Atheists Do It Better: Why Leaving Religion Leads to Better Sex
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Do atheists have better sex? Yes. According to science, that is -- and more specifically, according to the recently released "Sex and Secularism" study.
In January 2011, organizational psychologist Darrel Ray, Ed.D. (psychologist for 30 years and author of The God Virus as well as two books on psychology) and Amanda Brown (undergraduate at Kansas University, focused on sexuality and sex therapy) conducted a sex survey of over 14,500 people -- atheists, agnostics, and other people in the secular community. The survey was looking at religion, atheism, and sex: how religion affects sex, how leaving religion affects sex, whether lifelong atheists feel differently about sex than people who have recently deconverted, and so on. The report -- "Sex and Secularism: What Happens When You Leave Religion?" -- is on the Internet, and if you want all 46 pages of the naughty details, including the charts and graphs and personal stories, you can download it free (you just need to register on the site).
But if you just want to know the gist?
Leaving religion improves people's sex lives.
Atheists and other non-believers, as a whole, experience a lot more satisfaction in their sex lives than they did when they were believers. They feel much less guilt about their sex lives and their sexuality. The sexual guilt instilled by so many religions tends to fade, and indeed disappear, when people leave religion -- much more thoroughly than you might expect. And according to the respondents of this study, non-believers give significantly better sex education to their kids than believers do.
Now, when it comes to people's actual sexual behavior, religion doesn't have nearly as much impact as you might think. Religious and non-religious people have pretty much the same kinds of sex, at pretty much the same age of onset, and at pretty much the same rate. Believers are just as likely to masturbate, watch porn, have oral sex, have sex outside marriage, and so on, as non-believers are, and they start at about the same ages. So it's not like religious sexual guilt is actually making people abstain from forbidden sexual activity. All it's doing is making people feel crummy about it. And when people leave religion, this crumminess decreases -- at a dramatic rate. Believers and atheists are having pretty much the same kinds of sex... but when it comes to the pleasure and satisfaction experienced during this sex, it's like night and day.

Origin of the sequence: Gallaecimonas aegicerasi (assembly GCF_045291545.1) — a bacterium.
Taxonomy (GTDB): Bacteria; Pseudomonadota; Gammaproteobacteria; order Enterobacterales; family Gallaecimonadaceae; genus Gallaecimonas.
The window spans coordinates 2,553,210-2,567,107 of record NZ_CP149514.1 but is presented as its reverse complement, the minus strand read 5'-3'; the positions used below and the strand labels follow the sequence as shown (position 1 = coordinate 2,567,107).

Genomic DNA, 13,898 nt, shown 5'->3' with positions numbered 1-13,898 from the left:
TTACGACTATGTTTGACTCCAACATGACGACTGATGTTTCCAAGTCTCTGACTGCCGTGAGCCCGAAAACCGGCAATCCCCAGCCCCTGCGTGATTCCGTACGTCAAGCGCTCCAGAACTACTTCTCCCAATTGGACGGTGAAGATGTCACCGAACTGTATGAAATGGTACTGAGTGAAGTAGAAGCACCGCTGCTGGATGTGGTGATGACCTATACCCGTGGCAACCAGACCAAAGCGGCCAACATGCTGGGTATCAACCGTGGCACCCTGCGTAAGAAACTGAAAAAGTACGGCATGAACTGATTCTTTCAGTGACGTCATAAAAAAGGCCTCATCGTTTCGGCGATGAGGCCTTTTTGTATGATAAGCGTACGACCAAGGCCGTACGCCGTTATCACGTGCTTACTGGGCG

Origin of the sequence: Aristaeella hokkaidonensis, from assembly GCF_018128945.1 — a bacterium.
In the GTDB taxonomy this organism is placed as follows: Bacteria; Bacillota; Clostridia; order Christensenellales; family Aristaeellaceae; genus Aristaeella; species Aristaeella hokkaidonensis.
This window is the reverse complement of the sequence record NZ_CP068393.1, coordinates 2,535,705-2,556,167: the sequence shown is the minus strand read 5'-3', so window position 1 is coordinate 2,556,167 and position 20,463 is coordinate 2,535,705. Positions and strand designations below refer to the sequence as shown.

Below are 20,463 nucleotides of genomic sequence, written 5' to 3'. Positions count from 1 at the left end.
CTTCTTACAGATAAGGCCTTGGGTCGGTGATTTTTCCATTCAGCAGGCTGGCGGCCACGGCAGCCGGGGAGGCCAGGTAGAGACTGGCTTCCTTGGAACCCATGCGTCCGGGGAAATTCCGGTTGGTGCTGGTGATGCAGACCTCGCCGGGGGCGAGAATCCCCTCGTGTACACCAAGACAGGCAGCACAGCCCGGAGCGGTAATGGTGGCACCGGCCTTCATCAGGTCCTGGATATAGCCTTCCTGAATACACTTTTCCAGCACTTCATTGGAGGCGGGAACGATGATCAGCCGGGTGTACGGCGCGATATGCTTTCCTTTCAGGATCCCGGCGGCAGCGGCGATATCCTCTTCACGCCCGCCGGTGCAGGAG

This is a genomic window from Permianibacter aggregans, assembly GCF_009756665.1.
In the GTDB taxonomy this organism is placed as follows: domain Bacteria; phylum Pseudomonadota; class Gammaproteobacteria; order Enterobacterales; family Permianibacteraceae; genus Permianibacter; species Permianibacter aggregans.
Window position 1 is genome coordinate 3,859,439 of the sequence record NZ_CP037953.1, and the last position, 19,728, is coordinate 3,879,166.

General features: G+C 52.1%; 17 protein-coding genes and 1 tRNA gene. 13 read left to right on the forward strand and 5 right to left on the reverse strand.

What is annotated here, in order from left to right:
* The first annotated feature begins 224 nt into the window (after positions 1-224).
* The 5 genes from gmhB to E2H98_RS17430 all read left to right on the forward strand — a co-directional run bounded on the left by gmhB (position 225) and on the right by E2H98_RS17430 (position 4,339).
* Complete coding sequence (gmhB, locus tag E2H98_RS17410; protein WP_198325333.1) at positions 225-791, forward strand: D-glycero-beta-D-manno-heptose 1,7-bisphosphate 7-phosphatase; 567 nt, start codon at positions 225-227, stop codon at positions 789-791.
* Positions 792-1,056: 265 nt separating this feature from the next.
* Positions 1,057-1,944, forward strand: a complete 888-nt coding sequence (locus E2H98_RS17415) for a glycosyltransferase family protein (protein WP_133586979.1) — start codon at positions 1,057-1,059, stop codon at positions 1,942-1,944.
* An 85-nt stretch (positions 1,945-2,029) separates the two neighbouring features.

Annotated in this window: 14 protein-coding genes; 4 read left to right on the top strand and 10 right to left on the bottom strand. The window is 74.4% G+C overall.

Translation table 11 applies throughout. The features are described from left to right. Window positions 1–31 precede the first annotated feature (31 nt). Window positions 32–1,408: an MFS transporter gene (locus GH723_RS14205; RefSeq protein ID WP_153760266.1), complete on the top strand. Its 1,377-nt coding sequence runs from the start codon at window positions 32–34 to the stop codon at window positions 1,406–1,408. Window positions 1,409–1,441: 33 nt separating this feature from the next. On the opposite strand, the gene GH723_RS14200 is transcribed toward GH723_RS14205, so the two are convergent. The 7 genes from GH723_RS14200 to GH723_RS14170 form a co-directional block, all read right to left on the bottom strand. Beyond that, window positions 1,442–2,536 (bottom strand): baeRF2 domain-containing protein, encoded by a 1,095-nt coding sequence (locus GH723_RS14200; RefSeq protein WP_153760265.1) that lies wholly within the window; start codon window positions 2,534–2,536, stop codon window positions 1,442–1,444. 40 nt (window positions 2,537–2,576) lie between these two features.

Okay. Before anyone squawks, I'll start the squawking myself: There are some demographic problems with this study, and it shouldn't be relied on as the absolute final word on this topic. In particular, the participants in the study aren't statistically representative of the population: they're statistically representative of whoever heard about it on the Internet, and they're disproportionately represented by readers of the hugely popular atheist blog, Pharyngula. (In fact, in several places throughout the report, the researchers themselves freely acknowledge the limitations of their research.)
But that being said: The results of this report that aren't new? They're entirely consistent with the results of other research. Lots of other research, both on human sexuality and on religion/ atheism. And that makes those results a whole lot more plausible. As researcher Darrel Ray told me, "Our data is virtually identical to other national surveys on the basics of when and how people start sexual behavior." (Citations of those studies are in the report.) Yes, it's virtually impossible to get completely accurate, statistically representative information about human sexuality under any circumstances: there's not really any ethical way to get information about sex other than relying on people's self-reporting, and it's a topic that people tend to, you know, lie about. But on the reliability scale of human sex research, this report seems to rank on the higher end.